Tuesday, July 2, 2013

SRAP Student Spotlight: Joshua Snider and Desert Fires

SRAPer: Joshua Snider
Home state: Utah
Grade in school: Senior
Plans for after high school: Attend a university, studying geology

As a child, Joshua Snider had an unusual interest that set him apart from other children.
“I’ve just always liked rocks,” says Joshua. “Since I was a kid, I’d pick up a piece of gravel and think it was interesting.”
Joshua’s interest in rocks has led him to want to pursue a degree in geology after he graduates from high school. His experience working in the SRAP program will be a great opportunity for him, as he is working in the Paleoecology Lab in the Geography department with Dr. Tom Minckley.
“We’re working on fire history for the Cuatrocienegas Basin in Mexico,” says Joshua. “We’re taking samples from a nearly 5 meter long sediment core and counting the amount of charcoal that’s in it as well as what other materials were in it at the time to determine if it was wetter or drier in the past to determine when there were and weren’t fires.”
The research that Joshua is doing will play an important role in understanding the impact of fires in deserts.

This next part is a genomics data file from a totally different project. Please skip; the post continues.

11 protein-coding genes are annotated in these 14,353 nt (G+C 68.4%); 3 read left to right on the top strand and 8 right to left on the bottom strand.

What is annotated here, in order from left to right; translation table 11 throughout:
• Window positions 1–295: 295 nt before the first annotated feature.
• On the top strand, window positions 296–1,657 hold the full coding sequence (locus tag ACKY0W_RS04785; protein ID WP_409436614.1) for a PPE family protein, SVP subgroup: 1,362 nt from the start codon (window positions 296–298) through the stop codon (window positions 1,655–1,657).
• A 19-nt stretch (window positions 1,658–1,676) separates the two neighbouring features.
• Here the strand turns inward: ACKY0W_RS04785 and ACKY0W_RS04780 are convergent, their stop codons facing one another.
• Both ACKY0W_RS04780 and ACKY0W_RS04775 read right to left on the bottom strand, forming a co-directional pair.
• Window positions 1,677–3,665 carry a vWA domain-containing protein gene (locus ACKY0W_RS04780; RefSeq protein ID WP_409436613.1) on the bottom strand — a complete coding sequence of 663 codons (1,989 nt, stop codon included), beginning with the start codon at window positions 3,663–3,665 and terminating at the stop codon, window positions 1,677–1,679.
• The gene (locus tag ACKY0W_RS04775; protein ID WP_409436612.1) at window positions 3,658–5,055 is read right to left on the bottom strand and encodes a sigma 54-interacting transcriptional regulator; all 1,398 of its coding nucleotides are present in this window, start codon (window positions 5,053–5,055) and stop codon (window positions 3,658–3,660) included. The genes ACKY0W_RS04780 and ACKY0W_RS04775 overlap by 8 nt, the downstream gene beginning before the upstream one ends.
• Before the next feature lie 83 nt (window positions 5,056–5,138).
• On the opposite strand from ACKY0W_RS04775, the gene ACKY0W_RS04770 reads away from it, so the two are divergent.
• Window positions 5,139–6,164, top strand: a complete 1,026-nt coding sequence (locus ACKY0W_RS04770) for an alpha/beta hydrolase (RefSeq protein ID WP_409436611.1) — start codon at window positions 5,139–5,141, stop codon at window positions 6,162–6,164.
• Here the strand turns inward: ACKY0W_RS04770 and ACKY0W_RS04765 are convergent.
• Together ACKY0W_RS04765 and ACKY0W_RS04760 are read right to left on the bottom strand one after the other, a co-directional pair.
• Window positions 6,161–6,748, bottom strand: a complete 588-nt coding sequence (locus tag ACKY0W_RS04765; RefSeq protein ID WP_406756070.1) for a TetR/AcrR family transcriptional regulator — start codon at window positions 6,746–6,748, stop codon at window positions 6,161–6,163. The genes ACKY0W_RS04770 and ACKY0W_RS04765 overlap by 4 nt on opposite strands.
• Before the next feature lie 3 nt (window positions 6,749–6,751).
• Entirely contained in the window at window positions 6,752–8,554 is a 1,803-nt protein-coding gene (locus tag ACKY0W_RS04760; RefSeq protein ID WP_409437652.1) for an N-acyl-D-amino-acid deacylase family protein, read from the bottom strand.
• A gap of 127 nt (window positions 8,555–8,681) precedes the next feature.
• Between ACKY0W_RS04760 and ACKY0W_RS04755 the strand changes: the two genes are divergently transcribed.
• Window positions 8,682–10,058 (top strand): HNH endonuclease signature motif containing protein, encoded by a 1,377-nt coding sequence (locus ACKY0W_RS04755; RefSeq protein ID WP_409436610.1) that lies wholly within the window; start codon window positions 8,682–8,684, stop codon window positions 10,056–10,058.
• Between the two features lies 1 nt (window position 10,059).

“It’s important because at the biodiversity hotspot, there were 70 endemic species,” Joshua says. “So we want to find out why they’re only there, and how fire affects them and their environment.”
Not only is this research extremely important to many different species, but it’s also an interesting topic to Joshua.
“My favorite part is probably getting to look at the different things in sediment,” says Joshua. “Find out what there was in the past, look at the shells and seeds and other stuff in the samples.”
By studying the sediment and looking at what it is composed of, Joshua and Dr. Minckley are able to create an environmental history of this particular point of the North American continent, which allows them to better understand the world we live in today.
“The project we’re working on here goes back about 5,000 years, and that gets into the societally relevant time period of the desert being formed as it is, and how these disturbed patterns might have affected these modern ecosystems,” says. Dr. Minckley. “It really helps the management and restoration of this protected area.”
Joshua’s experience with SRAP will give him a unique and challenging opportunity to gain knowledge and experience working in a field that he loves.

SRAP is a six-week intensive research program for high school students. It is based at the University of Wyoming and sponsored by Wyoming EPSCoR

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